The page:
The International Journal of Tuberculosis and Lung Disease 04/2007; 11(4):356-69. · 2.76 Impact Factor
  • M.R. Becklake, E. Bagatin, J.A. Neder
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    ABSTRACT: Asbestos is a descriptive term for a group of naturally occurring minerals known to mankind since ancient times. The main types of asbestos (chrysotile, and the amphiboles crocidolite and amosite) differ in chemical structure, biopersistence in human tissue and toxicity. Commercial exploitation, with little thought for environmental controls, increased over the twentieth century, particularly after World War II, to accommodate globalisation and the demands of the world's burgeoning cities. As its ill-health effects, both non-malignant (fibrosis of the lungs or asbestosis; pleural effusion, plaques and thickening) and malignant (mesothelioma, lung and other cancers), became evident, public pressure rose to control its use. The last decades of the last century saw decreases in exposure and rates of asbestosis in industrialised and in some less-industrialised countries, where pleural plaques and malignant mesothelioma are currently the most frequent manifestations of asbestos exposure. Longer follow-up of asbestos-exposed cohorts in mining and manufacturing has also strengthened the evidence of a fibre gradient in toxicity, with chrysotile exhibiting lower toxicity than the amphiboles, and amosite lower toxicity than crocidolite. The last decades of the twentieth century saw stabilisation and/or declines in mesothelioma rates in several industrialised countries. In less-industrialised countries, data on disease are sparse, exposure generally high and rates may peak in the future. Management of asbestos-related disease in the workplace requires collaboration between workers and unions (responsible for monitoring workplace dust levels, to which they must have access) and companies (responsible for engineering controls), reinforced by appropriate government regulations and by community support.
    The International Journal of Tuberculosis and Lung Disease 03/2007; 11(3 in the series]" class="no-underline contain" target="_blank">PDF 361.9kb):356-369. · 2.76 Impact Factor
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    Ericson Bagatin, José Alberto Neder
    Jornal Brasileiro de Pneumologia 05/2006; 32. · 1.27 Impact Factor
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    ABSTRACT: To assess the reproducibility of a new high-resolution computed tomography (CT) visual semiquantitative method for pleural plaques in asbestos-exposed workers. We performed thin-section CT in 752 chrysotile asbestos mining workers and ex-workers. Institutional review board approval and signed written informed consent from subjects were obtained. Two readers independently evaluated the 752 CT scans and identified 57 workers (mean age +/- SD, 61.8 years +/- 8.1; range, 37 to 81 years) who had pleural plaques and no other pleural or parenchymal abnormality. Three independent radiologists then quantified the plaque burden in these 57 workers using a scoring system based on the evaluation of the maximum thickness of parietal pleural plaques and percentage of parietal pleural surface involvement. We also calculated the proportion between the number of CT slices with diaphragmatic plaques and the total number of slices in which the diaphragm was seen (pdiaph). The intraobserver and interobserver agreements were analyzed using weighted Kappa coefficient. Interobserver agreements were good for the pleural plaque score (k = 0.61, 0.75, and 0.79) and ranged from good (k = 0.61) to excellent (k = 0.86) for the pdiaph. Intraobserver agreements ranged from good to excellent for the pleural plaque score (k = 0.79 and 1.00) and for the pdiaph (k = 0.79 and 0.93). The method proposed for high-resolution CT pleural plaque quantification in asbestos-exposed workers has a high reproducibility.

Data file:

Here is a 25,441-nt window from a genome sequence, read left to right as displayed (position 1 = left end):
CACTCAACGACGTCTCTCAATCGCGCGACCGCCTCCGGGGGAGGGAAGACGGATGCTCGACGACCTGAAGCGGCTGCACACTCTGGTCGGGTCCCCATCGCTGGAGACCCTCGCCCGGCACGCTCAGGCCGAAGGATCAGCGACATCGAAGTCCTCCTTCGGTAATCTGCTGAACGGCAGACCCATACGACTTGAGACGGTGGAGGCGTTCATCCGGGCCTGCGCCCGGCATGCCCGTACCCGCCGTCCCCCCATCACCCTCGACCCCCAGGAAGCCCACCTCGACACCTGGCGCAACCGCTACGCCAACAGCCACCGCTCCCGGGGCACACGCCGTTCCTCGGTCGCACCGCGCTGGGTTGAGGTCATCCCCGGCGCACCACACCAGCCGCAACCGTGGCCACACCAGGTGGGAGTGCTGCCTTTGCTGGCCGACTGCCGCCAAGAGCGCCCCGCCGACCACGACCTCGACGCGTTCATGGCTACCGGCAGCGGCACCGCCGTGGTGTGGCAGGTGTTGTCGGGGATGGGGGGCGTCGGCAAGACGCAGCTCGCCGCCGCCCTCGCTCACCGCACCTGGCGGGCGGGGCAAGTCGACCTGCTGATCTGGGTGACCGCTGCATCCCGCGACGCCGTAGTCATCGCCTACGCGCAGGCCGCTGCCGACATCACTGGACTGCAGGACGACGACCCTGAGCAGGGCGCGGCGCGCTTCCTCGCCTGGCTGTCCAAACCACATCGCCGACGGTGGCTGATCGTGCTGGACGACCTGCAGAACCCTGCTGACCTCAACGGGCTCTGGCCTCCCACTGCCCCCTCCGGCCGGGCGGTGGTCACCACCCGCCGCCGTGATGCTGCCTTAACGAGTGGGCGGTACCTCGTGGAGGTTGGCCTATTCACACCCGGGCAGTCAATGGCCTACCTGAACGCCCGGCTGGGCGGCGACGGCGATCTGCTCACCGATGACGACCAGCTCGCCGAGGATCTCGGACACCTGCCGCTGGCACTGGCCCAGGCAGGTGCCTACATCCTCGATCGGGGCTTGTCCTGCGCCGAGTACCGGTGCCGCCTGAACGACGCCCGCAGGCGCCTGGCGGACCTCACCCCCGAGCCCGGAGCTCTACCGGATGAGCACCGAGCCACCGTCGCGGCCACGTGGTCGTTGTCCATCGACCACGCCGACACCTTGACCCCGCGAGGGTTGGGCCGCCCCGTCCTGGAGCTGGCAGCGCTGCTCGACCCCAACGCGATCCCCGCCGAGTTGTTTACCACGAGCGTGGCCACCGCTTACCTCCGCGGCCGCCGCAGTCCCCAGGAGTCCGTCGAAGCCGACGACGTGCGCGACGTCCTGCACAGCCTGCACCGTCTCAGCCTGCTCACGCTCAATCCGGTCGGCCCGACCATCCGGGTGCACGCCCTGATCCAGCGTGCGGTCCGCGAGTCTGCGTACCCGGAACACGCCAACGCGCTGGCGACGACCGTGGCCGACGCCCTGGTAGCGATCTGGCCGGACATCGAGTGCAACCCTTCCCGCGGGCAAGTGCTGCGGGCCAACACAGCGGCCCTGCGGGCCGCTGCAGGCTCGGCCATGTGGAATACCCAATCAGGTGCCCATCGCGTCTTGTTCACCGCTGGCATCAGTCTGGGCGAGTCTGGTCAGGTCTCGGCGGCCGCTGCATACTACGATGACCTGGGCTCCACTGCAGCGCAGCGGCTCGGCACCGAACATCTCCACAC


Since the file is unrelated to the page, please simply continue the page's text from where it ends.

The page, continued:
Journal of Thoracic Imaging 04/2006; 21(1):8-13. · 1.49 Impact Factor
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    Ericson Bagatin, Everardo Andrade da Costa
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    ABSTRACT: A great number of agents found in inhaled air, whether in the environment or in the workplace, can cause symptoms and diseases of the upper respiratory tract. Unfortunately, establishing the cause-and-effect relationship between exposure to one of the various types of agents that can provoke such diseases and the diseases themselves is not routine practice among the health professionals involved. A comprehensive list of these agents and their relationships with the effects and onset of such illnesses is available in the literature. Chief among these ills are rhinosinusitis, dysphonia and ulceration/perforation of the nasal septum, as well as tumors in the nasal cavity or paranasal sinuses, all of which can be work related. Although widely available, diagnostic procedures for the investigation of occupational etiology are not yet routinely employed. In general, early identification of, and discontinuation of the contact with, the causal agent can resolve the problem, thereby averting the development of the chronic form of the disease. As with other types of occupational respiratory diseases, prevention and control programs are indispensable in the fight against these illnesses.
    Jornal brasileiro de pneumologia: publicacao oficial da Sociedade Brasileira de Pneumologia e Tisilogia 02/2006; 32 Suppl 2:S17-26.
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    ABSTRACT: Occupational chronic obstructive pulmonary disease, despite having been widely discussed for nearly half a century, is still rarely addressed in Brazil. Various studies, especially those that were population-based, have revealed the relationship between occupational exposure to aerosols and impairment of the airways. This chapter aims to remind physicians of the diagnosis of occupational chronic obstructive pulmonary disease by presenting a succinct review of the literature on the theme, which should be incorporated into the Global Initiative for Chronic Obstructive Lung Disease, in terms of the scope of the diagnostic basis as well as in terms of the questionnaire specific for the disease. Collecting detailed work histories and characterizing exposure to inhaled agents known to have deleterious effects on the respiratory system will surely result in improved approaches to making diagnoses and prognoses of this disease, as well as contributing to its greater control.